When you go camping, you don’t want to have to lug around a bunch of extra gear or equipment. I’ve seen people making coffee at campgrounds with an Aeropress, which is a fairly large item to have to carry in your pack.
That’s why I prefer to make my camp coffee with instant coffee. I just pack some of that and a few packets of sugar and I’m all set with my morning coffee. It’s also really quick to make since you just need hot water. — Matt Price, ATVA Online
I’m on the road a lot, so I’ve fine tuned my morning coffee routine. Since I’m a big fan of pour over coffee, that’s my go-to choice no matter where I’m at.
My favorite way to make pour over coffee when I’m camping is with the GSI Collapsible Java Drip. I picked one of these up at an REI a few years ago and I carry it with me when I’m on the road and when I’m camping.
It’s really easy to use, it’s compact, and it makes a good cup of coffee. — Michael Barnett, Performer Life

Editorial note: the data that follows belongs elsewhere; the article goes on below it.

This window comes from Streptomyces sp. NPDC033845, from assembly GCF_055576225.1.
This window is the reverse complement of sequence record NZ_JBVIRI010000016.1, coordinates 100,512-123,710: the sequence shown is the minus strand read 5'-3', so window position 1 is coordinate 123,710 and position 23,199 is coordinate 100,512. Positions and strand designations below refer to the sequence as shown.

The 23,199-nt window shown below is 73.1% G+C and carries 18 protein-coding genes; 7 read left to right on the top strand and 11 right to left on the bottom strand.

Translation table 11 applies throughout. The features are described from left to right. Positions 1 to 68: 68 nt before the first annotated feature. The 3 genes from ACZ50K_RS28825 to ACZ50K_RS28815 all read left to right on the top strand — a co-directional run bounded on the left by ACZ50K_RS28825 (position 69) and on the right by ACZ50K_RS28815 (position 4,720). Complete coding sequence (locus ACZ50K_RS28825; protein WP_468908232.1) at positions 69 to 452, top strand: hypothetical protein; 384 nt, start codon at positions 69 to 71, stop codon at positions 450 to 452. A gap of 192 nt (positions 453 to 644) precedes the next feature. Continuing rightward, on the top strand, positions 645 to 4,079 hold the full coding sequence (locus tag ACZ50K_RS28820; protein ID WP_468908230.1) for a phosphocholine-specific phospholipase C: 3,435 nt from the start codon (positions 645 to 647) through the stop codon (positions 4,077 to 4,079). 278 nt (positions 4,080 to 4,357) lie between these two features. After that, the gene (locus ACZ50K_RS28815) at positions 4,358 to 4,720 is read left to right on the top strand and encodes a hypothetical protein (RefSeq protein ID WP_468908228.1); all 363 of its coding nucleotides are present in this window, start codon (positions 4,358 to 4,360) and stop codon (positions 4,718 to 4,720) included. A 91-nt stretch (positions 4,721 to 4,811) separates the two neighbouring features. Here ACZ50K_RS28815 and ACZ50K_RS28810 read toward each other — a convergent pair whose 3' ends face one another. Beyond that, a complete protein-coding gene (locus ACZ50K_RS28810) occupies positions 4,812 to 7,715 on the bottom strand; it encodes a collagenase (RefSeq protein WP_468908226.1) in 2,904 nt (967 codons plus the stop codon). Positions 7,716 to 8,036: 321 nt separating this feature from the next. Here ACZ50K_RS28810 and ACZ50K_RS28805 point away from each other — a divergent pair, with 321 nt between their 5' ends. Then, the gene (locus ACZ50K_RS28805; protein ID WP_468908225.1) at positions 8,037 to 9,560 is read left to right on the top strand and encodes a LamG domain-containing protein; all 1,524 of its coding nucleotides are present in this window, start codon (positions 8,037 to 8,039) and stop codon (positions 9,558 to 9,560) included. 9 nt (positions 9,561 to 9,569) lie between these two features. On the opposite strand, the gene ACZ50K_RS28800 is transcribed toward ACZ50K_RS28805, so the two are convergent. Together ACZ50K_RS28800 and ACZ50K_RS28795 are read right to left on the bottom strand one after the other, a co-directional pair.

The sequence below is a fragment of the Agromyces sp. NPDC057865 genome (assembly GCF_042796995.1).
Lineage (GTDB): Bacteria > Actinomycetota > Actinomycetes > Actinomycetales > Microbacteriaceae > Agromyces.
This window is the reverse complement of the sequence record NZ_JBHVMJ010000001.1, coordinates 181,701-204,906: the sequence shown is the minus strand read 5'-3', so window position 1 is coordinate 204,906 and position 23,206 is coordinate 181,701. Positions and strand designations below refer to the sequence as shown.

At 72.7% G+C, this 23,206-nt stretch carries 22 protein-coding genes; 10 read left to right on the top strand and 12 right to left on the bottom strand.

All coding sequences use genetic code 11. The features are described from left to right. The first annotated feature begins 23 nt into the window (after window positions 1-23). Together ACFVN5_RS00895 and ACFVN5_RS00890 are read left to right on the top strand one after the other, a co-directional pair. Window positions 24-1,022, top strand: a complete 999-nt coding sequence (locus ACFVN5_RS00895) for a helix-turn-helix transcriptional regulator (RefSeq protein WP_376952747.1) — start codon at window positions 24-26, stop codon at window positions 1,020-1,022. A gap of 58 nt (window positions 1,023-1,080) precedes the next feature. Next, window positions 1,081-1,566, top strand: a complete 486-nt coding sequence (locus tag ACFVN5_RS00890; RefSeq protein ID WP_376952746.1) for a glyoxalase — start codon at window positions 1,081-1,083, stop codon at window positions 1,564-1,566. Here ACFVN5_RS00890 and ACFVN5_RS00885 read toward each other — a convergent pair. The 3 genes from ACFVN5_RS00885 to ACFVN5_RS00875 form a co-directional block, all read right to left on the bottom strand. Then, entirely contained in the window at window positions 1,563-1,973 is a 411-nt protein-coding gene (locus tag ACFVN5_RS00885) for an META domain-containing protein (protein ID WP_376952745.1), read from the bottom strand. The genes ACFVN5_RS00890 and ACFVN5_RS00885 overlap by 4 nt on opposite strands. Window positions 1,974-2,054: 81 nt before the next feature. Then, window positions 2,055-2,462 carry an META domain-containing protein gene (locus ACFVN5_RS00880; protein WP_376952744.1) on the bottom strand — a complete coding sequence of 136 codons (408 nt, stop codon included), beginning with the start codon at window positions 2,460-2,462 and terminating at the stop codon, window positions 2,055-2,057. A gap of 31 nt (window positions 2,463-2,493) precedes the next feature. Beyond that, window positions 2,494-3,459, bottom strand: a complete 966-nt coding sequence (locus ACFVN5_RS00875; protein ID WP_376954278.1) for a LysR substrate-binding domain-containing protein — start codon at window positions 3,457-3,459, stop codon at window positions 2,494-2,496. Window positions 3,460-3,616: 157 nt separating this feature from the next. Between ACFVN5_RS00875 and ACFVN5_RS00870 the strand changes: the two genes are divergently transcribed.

A french press has proven to be the easiest way to get a GOOD cup of coffee while camping for me. It’s easy to make, allows you to have quality coffee (I can’t do instant), and can be done for many days in a row without needing to have a dishwasher or running out of supplies.
There are specific french presses designed for camping (see Coffee Gator) that give you an amazon cup of coffee, can be easily stored, and are very durable. — Gerallt Hywel, Wild Bird World
If you’re camping solo or in a large group it’s a perfect time to try making coffee in a different way than at home. For one or two people that will be enjoying coffee try a French press.
French press offers a great way of making simple, strong coffee. They are usually made out of glass but they make more robust ones for camping and hiking.
For a larger group, try Cowboy coffee. This is made in a large pot with the grounds directly in the water, no filters needed.
A trick to make sure that no coffee grounds get into your cup when brewing is finished, it to add a small amount of cold water to the pot just before you grab your first cup. — Alex Williams, Drink Scouts